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Data Mining and the War

Data Mining and the War
We tried to get upset about the news that our government has collected and mined telephone routing information – not names, addresses or personal information – which the Supreme Court has already ruled is not the property of the caller. It isn’t clear to us what the value of mining such stupendous amounts of data would be, but another story this week makes us hope that a) they already got something useful, because they won’t be getting any more of it, and b) they don’t stop trying to figure out how terrorists talk to one another.

According to The New York Times, the perpetrators of the Madrid bombings had a computer version of a letter drop. Using shared e-mail accounts, one would write an e-mail and save it in the “Drafts” folder; the others would access the account, go to the “Drafts” folder, read and respond the same way. Accounts are accessible from anywhere, but by not actually sending the e-mails, there was less of an electronic trail.

Javier Jordan, director of the Center for Security Studies and Analysis at the University of Granada, was quoted in the story saying, “This is probably a common method of communication among jihadists in Europe.” But, according to The Times, “Mr. Jordan said he was skeptical that the authorities were as unable as they claimed to track unsent messages. ‘There is still communication between the computer and the server,’ he said. ‘I wouldn’t be surprised if the intelligence services have a way of monitoring that.’”

We wouldn’t either, but we certainly wouldn’t want to read about it in The Times because if we do, they do!

If our government could, in fact, divine information from “Draft” folders, and was in fact doing so knowing it was a “common method of communication among jihadists,” why tell the jihadists that we could? Wouldn’t you want them to think what they were doing was secure? Wouldn’t you want them to keep doing it? Wouldn’t you want us to keep mining it? Maybe we learned something from the Madrid bombing investigation that can be used by other agencies in other countries. Maybe we could improve our surveillance techniques and catch them BEFORE the next Madrid-type or London-type bombing. But once a program is exposed, you can be sure the bad guys won’t do it again.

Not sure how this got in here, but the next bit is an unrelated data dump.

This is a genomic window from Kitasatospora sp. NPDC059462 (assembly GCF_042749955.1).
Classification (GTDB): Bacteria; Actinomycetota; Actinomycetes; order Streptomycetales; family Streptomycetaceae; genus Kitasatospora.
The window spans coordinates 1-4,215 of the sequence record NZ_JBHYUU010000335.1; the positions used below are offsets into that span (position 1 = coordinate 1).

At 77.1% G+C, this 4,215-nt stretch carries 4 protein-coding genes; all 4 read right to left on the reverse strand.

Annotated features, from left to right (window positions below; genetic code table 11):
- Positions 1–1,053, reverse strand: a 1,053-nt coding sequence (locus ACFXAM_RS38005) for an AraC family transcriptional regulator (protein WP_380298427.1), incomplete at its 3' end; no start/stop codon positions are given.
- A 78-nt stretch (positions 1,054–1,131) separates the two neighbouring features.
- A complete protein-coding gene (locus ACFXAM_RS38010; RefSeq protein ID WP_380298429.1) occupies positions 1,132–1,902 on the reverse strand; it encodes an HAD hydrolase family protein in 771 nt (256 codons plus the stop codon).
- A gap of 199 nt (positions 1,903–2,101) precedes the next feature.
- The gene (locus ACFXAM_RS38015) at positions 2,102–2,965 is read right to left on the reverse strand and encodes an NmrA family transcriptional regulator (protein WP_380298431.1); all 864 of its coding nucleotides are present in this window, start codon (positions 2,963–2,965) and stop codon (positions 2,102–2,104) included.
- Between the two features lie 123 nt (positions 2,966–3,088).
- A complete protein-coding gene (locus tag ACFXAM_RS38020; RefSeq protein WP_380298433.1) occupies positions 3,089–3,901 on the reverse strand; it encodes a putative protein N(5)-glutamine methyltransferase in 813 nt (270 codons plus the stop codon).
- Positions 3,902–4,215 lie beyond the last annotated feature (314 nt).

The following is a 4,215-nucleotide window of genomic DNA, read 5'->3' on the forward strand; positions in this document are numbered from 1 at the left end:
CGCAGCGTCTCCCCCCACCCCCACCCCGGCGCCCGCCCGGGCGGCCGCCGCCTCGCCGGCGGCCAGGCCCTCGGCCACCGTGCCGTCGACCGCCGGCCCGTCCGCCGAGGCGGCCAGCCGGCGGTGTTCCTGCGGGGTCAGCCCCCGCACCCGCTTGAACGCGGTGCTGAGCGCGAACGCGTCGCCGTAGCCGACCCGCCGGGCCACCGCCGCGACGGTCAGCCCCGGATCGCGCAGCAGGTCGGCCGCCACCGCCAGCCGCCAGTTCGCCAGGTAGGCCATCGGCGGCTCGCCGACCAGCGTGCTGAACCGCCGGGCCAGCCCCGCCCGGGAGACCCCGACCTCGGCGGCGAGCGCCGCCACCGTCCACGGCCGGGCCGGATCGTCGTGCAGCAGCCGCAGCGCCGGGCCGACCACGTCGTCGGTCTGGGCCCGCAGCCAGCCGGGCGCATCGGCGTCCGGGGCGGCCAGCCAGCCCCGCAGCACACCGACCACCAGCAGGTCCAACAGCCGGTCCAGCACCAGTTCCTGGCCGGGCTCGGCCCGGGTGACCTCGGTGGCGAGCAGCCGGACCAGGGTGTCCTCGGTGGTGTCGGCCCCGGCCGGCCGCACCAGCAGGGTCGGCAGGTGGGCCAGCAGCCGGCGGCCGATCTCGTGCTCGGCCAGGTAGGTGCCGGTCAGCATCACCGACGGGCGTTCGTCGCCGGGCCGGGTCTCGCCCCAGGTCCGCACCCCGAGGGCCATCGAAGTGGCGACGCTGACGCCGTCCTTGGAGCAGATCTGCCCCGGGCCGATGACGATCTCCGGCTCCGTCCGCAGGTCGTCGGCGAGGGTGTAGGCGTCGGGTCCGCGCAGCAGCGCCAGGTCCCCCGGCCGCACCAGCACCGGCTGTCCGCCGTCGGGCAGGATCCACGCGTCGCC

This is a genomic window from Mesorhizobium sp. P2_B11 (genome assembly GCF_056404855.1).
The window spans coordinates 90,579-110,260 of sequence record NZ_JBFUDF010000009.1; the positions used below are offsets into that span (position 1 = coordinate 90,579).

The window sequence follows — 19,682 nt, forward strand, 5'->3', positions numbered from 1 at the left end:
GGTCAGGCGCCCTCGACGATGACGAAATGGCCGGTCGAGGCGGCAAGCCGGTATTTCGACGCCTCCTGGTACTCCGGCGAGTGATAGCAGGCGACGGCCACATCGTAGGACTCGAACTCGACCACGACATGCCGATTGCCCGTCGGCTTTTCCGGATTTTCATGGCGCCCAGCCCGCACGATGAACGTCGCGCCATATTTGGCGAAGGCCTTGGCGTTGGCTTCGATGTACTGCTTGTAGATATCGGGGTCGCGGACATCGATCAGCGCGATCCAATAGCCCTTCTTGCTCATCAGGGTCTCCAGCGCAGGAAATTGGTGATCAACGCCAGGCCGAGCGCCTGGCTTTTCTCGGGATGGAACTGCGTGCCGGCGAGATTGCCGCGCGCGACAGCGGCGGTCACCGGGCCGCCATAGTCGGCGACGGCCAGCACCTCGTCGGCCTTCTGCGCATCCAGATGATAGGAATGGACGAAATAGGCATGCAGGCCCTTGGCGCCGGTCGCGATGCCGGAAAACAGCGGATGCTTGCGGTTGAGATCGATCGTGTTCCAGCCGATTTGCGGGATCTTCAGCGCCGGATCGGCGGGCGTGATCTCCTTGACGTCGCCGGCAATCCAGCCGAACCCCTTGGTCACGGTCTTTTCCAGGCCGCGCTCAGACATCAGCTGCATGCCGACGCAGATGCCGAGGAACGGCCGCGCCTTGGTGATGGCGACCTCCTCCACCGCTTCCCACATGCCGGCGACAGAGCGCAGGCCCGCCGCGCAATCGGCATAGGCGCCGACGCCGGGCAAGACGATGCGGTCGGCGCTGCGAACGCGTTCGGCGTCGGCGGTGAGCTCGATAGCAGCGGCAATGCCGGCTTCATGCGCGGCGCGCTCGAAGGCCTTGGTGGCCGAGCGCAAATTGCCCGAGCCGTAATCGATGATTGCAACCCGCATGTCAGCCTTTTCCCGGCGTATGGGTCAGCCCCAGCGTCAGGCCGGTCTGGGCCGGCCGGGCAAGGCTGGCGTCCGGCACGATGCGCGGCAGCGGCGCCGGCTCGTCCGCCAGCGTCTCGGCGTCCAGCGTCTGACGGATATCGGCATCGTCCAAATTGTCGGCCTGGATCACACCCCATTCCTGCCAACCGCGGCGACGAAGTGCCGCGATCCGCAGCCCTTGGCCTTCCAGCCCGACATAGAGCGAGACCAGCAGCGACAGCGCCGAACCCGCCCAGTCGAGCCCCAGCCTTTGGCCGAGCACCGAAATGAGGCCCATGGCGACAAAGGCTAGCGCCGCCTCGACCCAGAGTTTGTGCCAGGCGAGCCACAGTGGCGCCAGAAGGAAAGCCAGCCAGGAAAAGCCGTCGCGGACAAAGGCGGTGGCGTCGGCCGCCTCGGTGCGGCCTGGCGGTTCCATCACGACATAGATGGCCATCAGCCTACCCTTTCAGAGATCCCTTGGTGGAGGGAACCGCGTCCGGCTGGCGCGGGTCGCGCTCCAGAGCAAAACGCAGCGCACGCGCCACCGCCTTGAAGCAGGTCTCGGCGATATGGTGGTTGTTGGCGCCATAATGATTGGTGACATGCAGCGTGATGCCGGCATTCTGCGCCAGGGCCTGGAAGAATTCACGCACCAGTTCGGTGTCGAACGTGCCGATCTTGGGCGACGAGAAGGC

And this goes to the larger issue.

In this war between terrorists and the forces of civilization, the forces of civilization are always playing defense, meaning “catch-up.” Every time journalists and their CIA leak sources give away details of the defense strategy, the terrorists change tactics and make the forces of civilization start over again. Guess which is harder?

There are those who believe that President Bush is waging a war that impinges on the civil liberties of Americans. They need to remember that it is the terrorists who are waging war – not against the President or against Republicans – but against America, our friends and our civilization.